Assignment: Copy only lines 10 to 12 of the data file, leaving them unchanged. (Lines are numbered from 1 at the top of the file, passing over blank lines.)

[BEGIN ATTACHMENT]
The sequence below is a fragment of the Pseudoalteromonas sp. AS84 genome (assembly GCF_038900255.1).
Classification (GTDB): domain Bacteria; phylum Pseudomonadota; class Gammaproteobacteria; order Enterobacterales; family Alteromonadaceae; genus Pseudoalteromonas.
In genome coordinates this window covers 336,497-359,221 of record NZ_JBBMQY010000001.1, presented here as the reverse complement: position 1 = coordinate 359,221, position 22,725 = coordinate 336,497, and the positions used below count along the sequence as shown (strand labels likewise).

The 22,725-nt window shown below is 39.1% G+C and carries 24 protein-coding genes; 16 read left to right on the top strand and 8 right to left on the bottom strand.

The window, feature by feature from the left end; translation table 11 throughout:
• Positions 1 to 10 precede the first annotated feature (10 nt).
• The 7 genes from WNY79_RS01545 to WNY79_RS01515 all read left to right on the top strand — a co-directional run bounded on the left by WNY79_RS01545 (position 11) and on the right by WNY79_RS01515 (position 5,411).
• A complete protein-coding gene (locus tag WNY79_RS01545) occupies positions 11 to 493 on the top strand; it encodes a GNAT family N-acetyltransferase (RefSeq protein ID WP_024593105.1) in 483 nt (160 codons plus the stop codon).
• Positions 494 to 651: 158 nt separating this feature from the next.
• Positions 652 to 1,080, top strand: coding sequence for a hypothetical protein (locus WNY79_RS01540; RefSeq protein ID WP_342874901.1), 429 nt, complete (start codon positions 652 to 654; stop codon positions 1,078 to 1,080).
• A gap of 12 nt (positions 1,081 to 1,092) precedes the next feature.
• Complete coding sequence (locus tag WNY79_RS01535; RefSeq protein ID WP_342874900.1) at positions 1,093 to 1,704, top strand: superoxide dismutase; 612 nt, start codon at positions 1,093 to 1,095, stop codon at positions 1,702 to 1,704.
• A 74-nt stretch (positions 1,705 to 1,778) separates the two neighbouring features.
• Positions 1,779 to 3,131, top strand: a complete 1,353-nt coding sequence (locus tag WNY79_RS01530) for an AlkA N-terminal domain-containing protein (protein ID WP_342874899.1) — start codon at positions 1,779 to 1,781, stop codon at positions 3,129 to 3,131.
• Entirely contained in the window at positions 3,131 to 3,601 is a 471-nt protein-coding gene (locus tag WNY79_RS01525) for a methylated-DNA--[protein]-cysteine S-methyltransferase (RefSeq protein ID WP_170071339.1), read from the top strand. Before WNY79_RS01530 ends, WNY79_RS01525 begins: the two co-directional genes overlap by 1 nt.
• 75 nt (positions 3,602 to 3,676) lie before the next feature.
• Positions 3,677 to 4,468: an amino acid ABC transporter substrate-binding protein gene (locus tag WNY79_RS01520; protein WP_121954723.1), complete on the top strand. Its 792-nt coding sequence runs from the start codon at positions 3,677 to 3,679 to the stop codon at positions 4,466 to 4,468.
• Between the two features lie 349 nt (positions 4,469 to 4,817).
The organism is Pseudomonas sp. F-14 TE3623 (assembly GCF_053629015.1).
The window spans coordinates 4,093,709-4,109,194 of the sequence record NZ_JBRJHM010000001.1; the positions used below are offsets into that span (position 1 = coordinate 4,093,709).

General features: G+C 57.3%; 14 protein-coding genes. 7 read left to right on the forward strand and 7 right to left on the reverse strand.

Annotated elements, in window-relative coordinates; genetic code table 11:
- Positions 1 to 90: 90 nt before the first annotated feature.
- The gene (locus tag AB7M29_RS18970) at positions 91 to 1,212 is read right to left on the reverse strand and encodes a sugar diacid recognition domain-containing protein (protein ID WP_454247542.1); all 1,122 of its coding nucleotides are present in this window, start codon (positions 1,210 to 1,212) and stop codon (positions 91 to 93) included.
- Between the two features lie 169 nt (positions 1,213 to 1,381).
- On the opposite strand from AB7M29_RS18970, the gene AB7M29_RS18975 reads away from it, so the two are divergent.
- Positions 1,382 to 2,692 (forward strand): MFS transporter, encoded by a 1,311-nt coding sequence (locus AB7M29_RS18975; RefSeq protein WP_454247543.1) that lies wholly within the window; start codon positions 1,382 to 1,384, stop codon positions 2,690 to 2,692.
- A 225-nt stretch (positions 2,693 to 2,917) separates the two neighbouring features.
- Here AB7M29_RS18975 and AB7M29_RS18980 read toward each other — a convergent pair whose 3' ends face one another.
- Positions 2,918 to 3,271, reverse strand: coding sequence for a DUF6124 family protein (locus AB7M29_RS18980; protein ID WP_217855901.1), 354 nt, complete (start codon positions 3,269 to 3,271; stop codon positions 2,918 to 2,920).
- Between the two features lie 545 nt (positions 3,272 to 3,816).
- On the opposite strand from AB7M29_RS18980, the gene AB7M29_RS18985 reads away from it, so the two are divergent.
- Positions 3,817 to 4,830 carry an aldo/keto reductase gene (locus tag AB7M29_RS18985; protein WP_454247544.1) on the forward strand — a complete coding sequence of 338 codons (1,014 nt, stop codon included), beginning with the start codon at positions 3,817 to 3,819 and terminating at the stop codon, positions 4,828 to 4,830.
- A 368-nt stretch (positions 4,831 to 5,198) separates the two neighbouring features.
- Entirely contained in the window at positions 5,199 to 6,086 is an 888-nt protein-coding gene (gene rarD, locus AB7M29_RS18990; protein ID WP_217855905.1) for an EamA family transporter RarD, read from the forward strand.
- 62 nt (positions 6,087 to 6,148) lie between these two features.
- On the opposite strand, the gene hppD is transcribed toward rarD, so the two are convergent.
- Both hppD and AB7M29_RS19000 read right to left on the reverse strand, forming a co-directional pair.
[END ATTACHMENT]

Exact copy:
• Positions 652 to 1,080, top strand: coding sequence for a hypothetical protein (locus WNY79_RS01540; RefSeq protein ID WP_342874901.1), 429 nt, complete (start codon positions 652 to 654; stop codon positions 1,078 to 1,080).
• A gap of 12 nt (positions 1,081 to 1,092) precedes the next feature.
• Complete coding sequence (locus tag WNY79_RS01535; RefSeq protein ID WP_342874900.1) at positions 1,093 to 1,704, top strand: superoxide dismutase; 612 nt, start codon at positions 1,093 to 1,095, stop codon at positions 1,702 to 1,704.